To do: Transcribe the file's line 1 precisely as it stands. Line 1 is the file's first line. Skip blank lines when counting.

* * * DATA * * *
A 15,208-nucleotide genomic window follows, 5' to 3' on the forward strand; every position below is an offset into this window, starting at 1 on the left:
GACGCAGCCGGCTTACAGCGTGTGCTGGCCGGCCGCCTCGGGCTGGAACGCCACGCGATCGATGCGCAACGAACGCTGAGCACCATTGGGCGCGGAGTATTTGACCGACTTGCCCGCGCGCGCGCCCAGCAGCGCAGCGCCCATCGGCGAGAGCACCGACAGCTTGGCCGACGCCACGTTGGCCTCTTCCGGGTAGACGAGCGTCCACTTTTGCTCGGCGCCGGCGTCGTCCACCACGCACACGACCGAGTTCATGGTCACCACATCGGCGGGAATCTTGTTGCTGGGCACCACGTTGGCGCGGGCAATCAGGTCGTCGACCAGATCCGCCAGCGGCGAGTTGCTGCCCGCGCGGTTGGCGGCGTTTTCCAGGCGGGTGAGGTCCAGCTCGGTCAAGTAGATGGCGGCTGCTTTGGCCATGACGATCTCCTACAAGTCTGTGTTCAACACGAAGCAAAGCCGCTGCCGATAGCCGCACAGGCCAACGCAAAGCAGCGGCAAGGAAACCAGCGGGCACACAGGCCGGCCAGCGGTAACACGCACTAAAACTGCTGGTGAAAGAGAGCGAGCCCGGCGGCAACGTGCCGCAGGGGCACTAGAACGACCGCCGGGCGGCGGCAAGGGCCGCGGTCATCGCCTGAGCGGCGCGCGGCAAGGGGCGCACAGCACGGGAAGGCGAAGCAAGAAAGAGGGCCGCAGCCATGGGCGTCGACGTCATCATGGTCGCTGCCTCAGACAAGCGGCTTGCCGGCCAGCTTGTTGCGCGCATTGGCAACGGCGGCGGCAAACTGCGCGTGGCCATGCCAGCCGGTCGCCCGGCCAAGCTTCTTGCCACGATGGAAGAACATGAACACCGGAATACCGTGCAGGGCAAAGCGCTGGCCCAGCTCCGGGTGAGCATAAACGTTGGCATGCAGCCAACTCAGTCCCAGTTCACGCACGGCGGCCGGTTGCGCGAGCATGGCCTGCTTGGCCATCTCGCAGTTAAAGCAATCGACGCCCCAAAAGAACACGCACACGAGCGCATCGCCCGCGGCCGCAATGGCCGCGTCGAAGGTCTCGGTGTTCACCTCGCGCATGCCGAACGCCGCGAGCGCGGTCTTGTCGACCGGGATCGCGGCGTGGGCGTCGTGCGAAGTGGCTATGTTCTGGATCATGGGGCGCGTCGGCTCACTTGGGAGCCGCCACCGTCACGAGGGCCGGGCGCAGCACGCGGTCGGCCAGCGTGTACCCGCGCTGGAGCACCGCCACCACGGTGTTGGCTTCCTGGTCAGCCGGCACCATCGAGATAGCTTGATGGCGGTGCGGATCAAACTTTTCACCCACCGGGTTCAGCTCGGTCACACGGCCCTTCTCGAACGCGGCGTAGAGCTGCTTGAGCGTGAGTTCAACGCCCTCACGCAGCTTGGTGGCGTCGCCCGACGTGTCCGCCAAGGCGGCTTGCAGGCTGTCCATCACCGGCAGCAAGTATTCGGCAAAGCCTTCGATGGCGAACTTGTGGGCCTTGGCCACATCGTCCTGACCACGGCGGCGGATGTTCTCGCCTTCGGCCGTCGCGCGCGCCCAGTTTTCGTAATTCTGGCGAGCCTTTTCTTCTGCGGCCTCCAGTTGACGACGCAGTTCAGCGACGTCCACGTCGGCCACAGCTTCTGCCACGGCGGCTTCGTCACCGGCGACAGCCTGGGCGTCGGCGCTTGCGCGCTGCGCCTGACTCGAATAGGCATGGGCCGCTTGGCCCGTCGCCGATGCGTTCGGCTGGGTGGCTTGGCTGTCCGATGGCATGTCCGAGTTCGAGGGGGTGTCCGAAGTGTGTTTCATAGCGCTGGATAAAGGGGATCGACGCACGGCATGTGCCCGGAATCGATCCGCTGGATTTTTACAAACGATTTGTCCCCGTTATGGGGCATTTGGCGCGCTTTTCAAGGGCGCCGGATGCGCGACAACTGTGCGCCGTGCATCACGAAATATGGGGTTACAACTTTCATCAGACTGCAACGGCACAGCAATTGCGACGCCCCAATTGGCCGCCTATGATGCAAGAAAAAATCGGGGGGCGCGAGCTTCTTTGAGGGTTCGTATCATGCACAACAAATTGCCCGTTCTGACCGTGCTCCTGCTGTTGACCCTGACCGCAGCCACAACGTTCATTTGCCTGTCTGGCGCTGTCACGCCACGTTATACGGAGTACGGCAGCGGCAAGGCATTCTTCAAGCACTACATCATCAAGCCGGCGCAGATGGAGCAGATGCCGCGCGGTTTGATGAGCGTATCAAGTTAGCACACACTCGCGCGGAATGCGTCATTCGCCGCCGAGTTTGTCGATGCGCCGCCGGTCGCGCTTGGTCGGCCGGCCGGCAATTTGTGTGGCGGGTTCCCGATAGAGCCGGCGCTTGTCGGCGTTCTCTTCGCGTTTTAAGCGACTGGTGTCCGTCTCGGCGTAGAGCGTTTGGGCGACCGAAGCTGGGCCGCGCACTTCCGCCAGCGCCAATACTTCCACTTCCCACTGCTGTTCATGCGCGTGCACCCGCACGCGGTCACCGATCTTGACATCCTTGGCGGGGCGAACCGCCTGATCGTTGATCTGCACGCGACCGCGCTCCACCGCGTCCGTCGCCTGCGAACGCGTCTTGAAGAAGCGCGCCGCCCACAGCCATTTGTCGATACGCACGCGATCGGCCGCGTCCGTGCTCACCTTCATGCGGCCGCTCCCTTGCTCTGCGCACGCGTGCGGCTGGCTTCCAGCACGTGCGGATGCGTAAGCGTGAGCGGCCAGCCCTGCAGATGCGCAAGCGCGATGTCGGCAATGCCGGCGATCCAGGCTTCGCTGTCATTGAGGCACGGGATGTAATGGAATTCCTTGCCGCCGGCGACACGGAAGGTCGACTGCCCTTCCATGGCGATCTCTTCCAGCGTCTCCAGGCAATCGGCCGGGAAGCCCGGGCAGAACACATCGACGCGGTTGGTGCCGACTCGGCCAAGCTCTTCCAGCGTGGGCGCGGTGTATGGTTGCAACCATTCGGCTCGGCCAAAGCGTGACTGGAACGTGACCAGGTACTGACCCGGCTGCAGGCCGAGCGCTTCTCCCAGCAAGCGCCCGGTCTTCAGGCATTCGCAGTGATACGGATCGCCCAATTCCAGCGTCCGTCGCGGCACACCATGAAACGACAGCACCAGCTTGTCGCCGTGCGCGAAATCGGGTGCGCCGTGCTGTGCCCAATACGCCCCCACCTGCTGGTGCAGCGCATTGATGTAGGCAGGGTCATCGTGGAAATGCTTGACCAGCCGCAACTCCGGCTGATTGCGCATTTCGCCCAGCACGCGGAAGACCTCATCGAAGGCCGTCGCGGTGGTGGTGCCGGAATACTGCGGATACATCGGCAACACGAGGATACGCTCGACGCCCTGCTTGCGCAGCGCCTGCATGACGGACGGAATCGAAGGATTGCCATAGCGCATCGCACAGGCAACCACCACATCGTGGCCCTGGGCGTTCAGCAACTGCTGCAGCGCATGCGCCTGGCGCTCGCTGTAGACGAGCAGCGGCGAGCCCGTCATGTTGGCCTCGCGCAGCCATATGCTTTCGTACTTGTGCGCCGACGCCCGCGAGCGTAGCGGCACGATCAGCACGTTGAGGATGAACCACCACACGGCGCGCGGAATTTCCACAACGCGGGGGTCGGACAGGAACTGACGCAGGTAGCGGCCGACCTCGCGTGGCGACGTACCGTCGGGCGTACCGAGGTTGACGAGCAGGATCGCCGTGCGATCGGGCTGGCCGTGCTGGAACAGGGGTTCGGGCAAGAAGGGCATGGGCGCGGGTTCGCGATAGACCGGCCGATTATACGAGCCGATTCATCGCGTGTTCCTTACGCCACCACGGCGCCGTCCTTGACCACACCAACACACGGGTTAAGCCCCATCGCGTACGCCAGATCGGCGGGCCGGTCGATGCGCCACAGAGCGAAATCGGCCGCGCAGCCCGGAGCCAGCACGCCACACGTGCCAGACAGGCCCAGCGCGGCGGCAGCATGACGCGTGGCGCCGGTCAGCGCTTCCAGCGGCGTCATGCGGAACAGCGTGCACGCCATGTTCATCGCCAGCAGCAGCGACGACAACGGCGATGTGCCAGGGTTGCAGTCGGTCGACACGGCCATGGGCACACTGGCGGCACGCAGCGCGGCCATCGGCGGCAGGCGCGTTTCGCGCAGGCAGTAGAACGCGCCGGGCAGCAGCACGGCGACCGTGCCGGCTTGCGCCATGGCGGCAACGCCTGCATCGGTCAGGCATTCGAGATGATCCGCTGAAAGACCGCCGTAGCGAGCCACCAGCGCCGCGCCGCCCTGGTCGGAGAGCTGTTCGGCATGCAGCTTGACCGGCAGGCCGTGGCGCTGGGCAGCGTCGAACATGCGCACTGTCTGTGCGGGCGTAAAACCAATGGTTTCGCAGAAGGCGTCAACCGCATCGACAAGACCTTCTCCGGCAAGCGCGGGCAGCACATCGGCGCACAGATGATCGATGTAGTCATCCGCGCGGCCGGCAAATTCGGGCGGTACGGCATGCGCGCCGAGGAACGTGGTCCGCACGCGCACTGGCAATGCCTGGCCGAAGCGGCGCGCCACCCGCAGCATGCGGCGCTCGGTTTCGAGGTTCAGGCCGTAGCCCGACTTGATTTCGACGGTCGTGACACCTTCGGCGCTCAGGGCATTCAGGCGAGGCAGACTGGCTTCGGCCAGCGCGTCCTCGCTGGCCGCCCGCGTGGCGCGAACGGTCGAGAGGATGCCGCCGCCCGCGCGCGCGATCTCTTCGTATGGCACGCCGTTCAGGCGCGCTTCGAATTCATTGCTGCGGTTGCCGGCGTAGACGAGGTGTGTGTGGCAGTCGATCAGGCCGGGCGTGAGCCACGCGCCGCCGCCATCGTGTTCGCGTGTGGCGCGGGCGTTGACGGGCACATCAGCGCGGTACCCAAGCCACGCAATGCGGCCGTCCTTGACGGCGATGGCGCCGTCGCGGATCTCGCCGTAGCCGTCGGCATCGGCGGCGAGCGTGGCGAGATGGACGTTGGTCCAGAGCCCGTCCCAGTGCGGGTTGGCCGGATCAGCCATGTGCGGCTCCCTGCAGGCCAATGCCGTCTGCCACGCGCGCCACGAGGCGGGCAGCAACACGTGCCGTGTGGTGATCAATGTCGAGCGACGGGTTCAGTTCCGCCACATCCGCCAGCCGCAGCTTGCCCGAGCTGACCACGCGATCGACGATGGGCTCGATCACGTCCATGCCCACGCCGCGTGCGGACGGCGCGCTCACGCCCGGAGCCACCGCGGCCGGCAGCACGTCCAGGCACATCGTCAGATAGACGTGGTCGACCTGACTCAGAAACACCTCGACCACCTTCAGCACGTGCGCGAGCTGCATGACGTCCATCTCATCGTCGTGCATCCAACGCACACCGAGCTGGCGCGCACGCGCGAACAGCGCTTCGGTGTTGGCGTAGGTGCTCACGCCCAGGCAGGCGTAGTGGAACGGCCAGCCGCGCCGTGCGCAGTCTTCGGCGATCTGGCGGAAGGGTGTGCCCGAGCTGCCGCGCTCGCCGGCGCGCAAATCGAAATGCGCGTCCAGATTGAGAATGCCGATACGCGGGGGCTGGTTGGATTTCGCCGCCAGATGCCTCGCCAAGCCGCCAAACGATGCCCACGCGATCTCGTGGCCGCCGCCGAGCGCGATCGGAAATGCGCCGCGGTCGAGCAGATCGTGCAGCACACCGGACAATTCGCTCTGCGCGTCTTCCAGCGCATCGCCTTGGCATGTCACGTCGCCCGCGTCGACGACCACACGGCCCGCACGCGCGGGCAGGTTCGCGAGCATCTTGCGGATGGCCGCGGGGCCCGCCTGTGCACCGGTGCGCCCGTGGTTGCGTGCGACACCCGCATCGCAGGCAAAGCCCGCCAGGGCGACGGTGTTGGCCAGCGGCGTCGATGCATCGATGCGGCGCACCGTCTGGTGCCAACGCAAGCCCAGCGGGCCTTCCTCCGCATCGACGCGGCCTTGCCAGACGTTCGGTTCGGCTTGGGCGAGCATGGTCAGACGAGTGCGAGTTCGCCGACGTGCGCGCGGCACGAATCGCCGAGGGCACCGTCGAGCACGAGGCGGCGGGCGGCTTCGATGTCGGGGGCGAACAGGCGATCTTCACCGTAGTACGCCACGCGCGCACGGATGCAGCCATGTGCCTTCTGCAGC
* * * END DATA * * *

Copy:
A 15,208-nucleotide genomic window follows, 5' to 3' on the forward strand; every position below is an offset into this window, starting at 1 on the left: